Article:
“It just feels like a vicious cycle sometimes”
Labor groups are spotlighting the critical role that education support professionals play in Commonwealth public schools, and they’re advocating for better pay and working conditions.
ESPs include paraeducators, custodians and maintenance workers, bus drivers, cafeteria workers, security officers, IT support workers and more. The vast majority of ESPs earn less than $30,000 a year.
Yahaira Rodriguez, a paraeducator in Worcester, said many ESPs live in low-income housing, or struggle to meet other basic needs.
“I have a bachelor’s degree,” she said. “Most of these educators are also very, very educated; they have even master’s, they have bachelor’s, they have associates – and we’re not paying them what they deserve. “
The Massachusetts Teachers Association put together what it’s calling the “ESP Bill of Rights” to demand a living wage, affordable health insurance, paid family and medical leave, job security and recognition as educators, among other things. The ESP Bill of Rights also calls for an affordable way of attaining more education and paying off career-related debt.
Today and Saturday, the union holds its annual ESP conference for professional development and networking.
“It just feels like a vicious cycle sometimes, not being able to get out of the trap of making that non-livable wage,” said Katie Monopoli, a paraprofessional in Shrewsbury with multiple other jobs as well as attending graduate school for clinical mental-health counseling with a specialization in dance-movement therapy. “So, I’m taking out loans, which is very anxiety-inducing, of course. Balancing all the jobs and also further education does feel like a lot.”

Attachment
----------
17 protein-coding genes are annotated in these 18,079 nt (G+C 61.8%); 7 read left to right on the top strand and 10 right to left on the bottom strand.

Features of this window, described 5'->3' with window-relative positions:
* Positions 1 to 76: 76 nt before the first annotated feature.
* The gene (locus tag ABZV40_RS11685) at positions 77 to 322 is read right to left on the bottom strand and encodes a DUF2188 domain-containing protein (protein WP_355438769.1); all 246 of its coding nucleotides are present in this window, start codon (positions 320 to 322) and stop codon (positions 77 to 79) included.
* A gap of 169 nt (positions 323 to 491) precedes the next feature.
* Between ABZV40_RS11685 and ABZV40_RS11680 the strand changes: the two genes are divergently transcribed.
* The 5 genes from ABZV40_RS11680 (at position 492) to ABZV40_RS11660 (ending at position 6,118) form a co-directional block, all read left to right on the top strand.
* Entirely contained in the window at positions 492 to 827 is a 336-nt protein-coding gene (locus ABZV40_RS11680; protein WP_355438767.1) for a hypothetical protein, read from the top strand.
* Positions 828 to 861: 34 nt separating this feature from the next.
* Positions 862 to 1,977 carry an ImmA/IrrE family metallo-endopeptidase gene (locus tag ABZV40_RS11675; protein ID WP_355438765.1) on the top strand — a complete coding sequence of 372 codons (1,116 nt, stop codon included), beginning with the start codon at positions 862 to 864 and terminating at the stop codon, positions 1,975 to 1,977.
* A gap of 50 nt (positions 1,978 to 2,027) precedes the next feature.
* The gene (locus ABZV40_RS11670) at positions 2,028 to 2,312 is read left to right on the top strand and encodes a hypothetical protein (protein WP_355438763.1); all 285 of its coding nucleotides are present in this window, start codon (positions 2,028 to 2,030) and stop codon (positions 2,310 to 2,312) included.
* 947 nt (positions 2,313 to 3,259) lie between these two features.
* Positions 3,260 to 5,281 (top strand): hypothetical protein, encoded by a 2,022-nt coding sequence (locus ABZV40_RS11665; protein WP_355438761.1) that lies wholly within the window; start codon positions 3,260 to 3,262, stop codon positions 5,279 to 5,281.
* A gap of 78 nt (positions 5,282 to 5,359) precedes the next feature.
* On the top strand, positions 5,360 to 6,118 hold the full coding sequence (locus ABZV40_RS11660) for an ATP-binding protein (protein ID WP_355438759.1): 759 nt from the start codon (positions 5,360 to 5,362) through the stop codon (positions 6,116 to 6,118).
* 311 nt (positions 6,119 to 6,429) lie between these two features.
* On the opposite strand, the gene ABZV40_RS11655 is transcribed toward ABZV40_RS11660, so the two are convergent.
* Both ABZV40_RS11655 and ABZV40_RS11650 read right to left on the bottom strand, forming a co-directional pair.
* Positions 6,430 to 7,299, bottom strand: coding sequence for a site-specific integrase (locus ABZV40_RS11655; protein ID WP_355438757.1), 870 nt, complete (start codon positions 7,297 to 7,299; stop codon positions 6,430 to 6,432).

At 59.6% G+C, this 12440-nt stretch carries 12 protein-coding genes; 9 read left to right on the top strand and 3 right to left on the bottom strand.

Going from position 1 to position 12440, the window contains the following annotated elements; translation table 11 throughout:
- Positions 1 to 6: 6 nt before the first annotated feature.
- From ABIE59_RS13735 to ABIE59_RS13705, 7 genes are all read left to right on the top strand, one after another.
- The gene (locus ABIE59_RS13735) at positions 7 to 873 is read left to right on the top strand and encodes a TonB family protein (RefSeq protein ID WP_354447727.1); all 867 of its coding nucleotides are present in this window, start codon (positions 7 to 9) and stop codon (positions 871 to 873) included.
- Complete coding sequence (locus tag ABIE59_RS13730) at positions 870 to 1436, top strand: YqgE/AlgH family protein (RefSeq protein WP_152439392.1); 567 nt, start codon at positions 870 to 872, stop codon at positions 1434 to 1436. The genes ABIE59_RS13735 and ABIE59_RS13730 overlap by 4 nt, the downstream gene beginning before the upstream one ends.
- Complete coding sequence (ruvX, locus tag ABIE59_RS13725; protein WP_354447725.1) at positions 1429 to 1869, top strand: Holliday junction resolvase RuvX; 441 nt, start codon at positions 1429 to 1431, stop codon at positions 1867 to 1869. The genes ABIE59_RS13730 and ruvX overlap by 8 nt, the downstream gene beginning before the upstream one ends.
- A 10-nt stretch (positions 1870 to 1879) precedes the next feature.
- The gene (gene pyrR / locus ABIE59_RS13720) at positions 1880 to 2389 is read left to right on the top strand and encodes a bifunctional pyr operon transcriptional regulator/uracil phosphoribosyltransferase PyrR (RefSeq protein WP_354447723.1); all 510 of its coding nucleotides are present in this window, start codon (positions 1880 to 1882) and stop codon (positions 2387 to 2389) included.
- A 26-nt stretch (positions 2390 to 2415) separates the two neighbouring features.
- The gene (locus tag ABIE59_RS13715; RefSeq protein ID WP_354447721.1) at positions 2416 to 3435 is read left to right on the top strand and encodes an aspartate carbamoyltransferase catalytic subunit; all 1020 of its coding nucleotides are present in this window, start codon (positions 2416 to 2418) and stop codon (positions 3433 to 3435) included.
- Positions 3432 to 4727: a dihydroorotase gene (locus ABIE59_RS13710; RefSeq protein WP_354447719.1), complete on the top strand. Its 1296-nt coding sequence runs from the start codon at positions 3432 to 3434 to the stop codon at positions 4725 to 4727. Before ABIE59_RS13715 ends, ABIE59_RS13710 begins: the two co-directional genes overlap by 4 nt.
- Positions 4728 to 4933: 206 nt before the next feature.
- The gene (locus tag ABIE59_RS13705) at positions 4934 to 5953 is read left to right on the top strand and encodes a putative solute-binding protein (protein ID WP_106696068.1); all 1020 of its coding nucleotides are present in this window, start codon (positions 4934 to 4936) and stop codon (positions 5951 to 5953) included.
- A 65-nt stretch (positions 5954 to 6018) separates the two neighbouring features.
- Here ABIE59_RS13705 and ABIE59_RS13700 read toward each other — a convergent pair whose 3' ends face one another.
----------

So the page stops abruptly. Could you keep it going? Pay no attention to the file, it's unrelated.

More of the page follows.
Many ESP contracts don’t have automatic renewal language, 90-day probation periods or “just-cause” protections against being fired. During the pandemic, Rodriguez said, many ESPs lost their jobs.
“If we’re not there to help our autistic kids to go to the bathroom, or we’re not there to support our English learners, who’s going to do the work? One person can’t do the work,” she said. “We have to do it collectively.”